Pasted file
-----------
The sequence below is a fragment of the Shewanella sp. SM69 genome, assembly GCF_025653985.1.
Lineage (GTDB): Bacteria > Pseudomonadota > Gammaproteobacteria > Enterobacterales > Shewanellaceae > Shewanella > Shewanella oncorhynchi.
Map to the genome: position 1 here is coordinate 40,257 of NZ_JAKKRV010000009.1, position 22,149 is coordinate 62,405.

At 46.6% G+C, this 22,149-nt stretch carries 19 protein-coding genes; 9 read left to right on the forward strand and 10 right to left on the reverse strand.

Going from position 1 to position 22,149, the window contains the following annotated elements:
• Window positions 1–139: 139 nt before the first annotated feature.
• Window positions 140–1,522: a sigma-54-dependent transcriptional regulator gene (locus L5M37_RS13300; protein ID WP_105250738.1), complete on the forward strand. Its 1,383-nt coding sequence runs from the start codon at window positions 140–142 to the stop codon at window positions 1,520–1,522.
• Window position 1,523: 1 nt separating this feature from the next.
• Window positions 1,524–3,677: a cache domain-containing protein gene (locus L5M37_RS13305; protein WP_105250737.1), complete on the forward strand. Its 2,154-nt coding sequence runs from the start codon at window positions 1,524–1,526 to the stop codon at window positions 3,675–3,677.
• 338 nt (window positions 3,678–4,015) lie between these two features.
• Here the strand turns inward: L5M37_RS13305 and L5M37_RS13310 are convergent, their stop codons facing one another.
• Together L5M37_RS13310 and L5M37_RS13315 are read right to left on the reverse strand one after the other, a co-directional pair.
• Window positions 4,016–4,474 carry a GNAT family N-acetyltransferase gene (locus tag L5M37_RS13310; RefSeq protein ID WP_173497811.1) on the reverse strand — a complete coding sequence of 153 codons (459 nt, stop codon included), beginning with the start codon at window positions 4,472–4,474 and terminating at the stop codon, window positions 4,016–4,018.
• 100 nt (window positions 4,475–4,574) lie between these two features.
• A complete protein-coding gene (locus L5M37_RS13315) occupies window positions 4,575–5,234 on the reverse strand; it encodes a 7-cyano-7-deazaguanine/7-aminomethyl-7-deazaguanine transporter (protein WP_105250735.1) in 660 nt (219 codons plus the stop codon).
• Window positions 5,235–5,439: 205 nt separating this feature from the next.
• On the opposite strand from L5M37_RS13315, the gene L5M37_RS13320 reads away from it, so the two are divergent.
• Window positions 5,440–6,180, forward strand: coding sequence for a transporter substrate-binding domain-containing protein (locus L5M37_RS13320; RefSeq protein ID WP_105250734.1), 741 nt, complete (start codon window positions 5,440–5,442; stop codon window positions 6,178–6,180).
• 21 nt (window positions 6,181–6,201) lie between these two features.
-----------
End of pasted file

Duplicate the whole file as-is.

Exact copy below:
The sequence below is a fragment of the Shewanella sp. SM69 genome, assembly GCF_025653985.1.
Lineage (GTDB): Bacteria > Pseudomonadota > Gammaproteobacteria > Enterobacterales > Shewanellaceae > Shewanella > Shewanella oncorhynchi.
Map to the genome: position 1 here is coordinate 40,257 of NZ_JAKKRV010000009.1, position 22,149 is coordinate 62,405.

At 46.6% G+C, this 22,149-nt stretch carries 19 protein-coding genes; 9 read left to right on the forward strand and 10 right to left on the reverse strand.

Going from position 1 to position 22,149, the window contains the following annotated elements:
• Window positions 1–139: 139 nt before the first annotated feature.
• Window positions 140–1,522: a sigma-54-dependent transcriptional regulator gene (locus L5M37_RS13300; protein ID WP_105250738.1), complete on the forward strand. Its 1,383-nt coding sequence runs from the start codon at window positions 140–142 to the stop codon at window positions 1,520–1,522.
• Window position 1,523: 1 nt separating this feature from the next.
• Window positions 1,524–3,677: a cache domain-containing protein gene (locus L5M37_RS13305; protein WP_105250737.1), complete on the forward strand. Its 2,154-nt coding sequence runs from the start codon at window positions 1,524–1,526 to the stop codon at window positions 3,675–3,677.
• 338 nt (window positions 3,678–4,015) lie between these two features.
• Here the strand turns inward: L5M37_RS13305 and L5M37_RS13310 are convergent, their stop codons facing one another.
• Together L5M37_RS13310 and L5M37_RS13315 are read right to left on the reverse strand one after the other, a co-directional pair.
• Window positions 4,016–4,474 carry a GNAT family N-acetyltransferase gene (locus tag L5M37_RS13310; RefSeq protein ID WP_173497811.1) on the reverse strand — a complete coding sequence of 153 codons (459 nt, stop codon included), beginning with the start codon at window positions 4,472–4,474 and terminating at the stop codon, window positions 4,016–4,018.
• 100 nt (window positions 4,475–4,574) lie between these two features.
• A complete protein-coding gene (locus L5M37_RS13315) occupies window positions 4,575–5,234 on the reverse strand; it encodes a 7-cyano-7-deazaguanine/7-aminomethyl-7-deazaguanine transporter (protein WP_105250735.1) in 660 nt (219 codons plus the stop codon).
• Window positions 5,235–5,439: 205 nt separating this feature from the next.
• On the opposite strand from L5M37_RS13315, the gene L5M37_RS13320 reads away from it, so the two are divergent.
• Window positions 5,440–6,180, forward strand: coding sequence for a transporter substrate-binding domain-containing protein (locus L5M37_RS13320; RefSeq protein ID WP_105250734.1), 741 nt, complete (start codon window positions 5,440–5,442; stop codon window positions 6,178–6,180).
• 21 nt (window positions 6,181–6,201) lie between these two features.